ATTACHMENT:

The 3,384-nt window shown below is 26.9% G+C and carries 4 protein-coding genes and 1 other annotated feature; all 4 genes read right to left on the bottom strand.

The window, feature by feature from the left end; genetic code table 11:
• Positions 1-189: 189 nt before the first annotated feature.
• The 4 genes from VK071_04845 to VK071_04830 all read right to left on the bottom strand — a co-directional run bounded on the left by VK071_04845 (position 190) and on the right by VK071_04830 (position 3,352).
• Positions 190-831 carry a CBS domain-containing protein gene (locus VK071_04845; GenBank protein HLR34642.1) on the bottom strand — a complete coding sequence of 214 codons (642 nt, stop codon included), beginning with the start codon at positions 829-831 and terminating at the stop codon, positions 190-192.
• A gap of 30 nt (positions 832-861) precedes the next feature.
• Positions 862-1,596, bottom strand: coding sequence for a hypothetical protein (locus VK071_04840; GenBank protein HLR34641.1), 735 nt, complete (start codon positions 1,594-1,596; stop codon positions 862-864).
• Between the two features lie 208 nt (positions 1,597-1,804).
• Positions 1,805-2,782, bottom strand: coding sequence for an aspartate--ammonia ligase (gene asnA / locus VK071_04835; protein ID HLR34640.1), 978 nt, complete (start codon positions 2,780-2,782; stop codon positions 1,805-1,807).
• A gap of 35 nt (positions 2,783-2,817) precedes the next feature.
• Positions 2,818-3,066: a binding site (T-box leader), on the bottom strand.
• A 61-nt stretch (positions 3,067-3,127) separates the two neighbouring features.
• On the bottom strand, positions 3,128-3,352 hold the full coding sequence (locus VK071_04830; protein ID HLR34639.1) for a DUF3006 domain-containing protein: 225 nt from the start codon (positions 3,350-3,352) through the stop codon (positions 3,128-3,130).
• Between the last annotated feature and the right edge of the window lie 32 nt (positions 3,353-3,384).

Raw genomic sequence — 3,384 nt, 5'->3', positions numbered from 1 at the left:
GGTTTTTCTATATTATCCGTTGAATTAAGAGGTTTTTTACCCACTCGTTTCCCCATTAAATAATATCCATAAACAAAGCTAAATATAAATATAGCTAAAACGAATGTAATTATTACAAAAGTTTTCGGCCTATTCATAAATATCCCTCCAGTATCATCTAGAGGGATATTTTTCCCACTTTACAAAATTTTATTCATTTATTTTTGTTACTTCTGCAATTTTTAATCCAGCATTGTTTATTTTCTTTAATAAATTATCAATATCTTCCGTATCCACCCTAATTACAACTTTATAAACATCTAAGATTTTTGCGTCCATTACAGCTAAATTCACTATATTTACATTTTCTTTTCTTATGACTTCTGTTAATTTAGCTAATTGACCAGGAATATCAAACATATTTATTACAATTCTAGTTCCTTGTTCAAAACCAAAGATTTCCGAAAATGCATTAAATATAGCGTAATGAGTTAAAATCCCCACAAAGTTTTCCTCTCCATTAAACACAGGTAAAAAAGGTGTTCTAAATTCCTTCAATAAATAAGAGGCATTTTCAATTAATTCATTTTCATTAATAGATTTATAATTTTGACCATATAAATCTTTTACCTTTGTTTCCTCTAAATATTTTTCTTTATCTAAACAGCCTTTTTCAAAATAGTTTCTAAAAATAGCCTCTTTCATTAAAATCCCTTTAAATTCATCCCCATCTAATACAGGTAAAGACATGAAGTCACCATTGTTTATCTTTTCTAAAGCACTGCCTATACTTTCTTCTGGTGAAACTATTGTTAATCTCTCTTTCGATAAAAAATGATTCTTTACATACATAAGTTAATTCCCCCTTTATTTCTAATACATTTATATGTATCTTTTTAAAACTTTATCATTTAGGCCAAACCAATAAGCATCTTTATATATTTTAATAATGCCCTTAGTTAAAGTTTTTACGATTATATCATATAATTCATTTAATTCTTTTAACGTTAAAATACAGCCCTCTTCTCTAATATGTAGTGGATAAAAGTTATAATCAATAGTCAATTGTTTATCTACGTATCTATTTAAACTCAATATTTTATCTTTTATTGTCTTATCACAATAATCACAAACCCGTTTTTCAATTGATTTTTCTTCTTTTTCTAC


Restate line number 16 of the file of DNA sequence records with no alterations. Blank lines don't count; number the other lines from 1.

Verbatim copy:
GGTTTTTCTATATTATCCGTTGAATTAAGAGGTTTTTTACCCACTCGTTTCCCCATTAAATAATATCCATAAACAAAGCTAAATATAAATATAGCTAAAACGAATGTAATTATTACAAAAGTTTTCGGCCTATTCATAAATATCCCTCCAGTATCATCTAGAGGGATATTTTTCCCACTTTACAAAATTTTATTCATTTATTTTTGTTACTTCTGCAATTTTTAATCCAGCATTGTTTATTTTCTTTAATAAATTATCAATATCTTCCGTATCCACCCTAATTACAACTTTATAAACATCTAAGATTTTTGCGTCCATTACAGCTAAATTCACTATATTTACATTTTCTTTTCTTATGACTTCTGTTAATTTAGCTAATTGACCAGGAATATCAAACATATTTATTACAATTCTAGTTCCTTGTTCAAAACCAAAGATTTCCGAAAATGCATTAAATATAGCGTAATGAGTTAAAATCCCCACAAAGTTTTCCTCTCCATTAAACACAGGTAAAAAAGGTGTTCTAAATTCCTTCAATAAATAAGAGGCATTTTCAATTAATTCATTTTCATTAATAGATTTATAATTTTGACCATATAAATCTTTTACCTTTGTTTCCTCTAAATATTTTTCTTTATCTAAACAGCCTTTTTCAAAATAGTTTCTAAAAATAGCCTCTTTCATTAAAATCCCTTTAAATTCATCCCCATCTAATACAGGTAAAGACATGAAGTCACCATTGTTTATCTTTTCTAAAGCACTGCCTATACTTTCTTCTGGTGAAACTATTGTTAATCTCTCTTTCGATAAAAAATGATTCTTTACATACATAAGTTAATTCCCCCTTTATTTCTAATACATTTATATGTATCTTTTTAAAACTTTATCATTTAGGCCAAACCAATAAGCATCTTTATATATTTTAATAATGCCCTTAGTTAAAGTTTTTACGATTATATCATATAATTCATTTAATTCTTTTAACGTTAAAATACAGCCCTCTTCTCTAATATGTAGTGGATAAAAGTTATAATCAATAGTCAATTGTTTATCTACGTATCTATTTAAACTCAATATTTTATCTTTTATTGTCTTATCACAATAATCACAAACCCGTTTTTCAATTGATTTTTCTTCTTTTTCTAC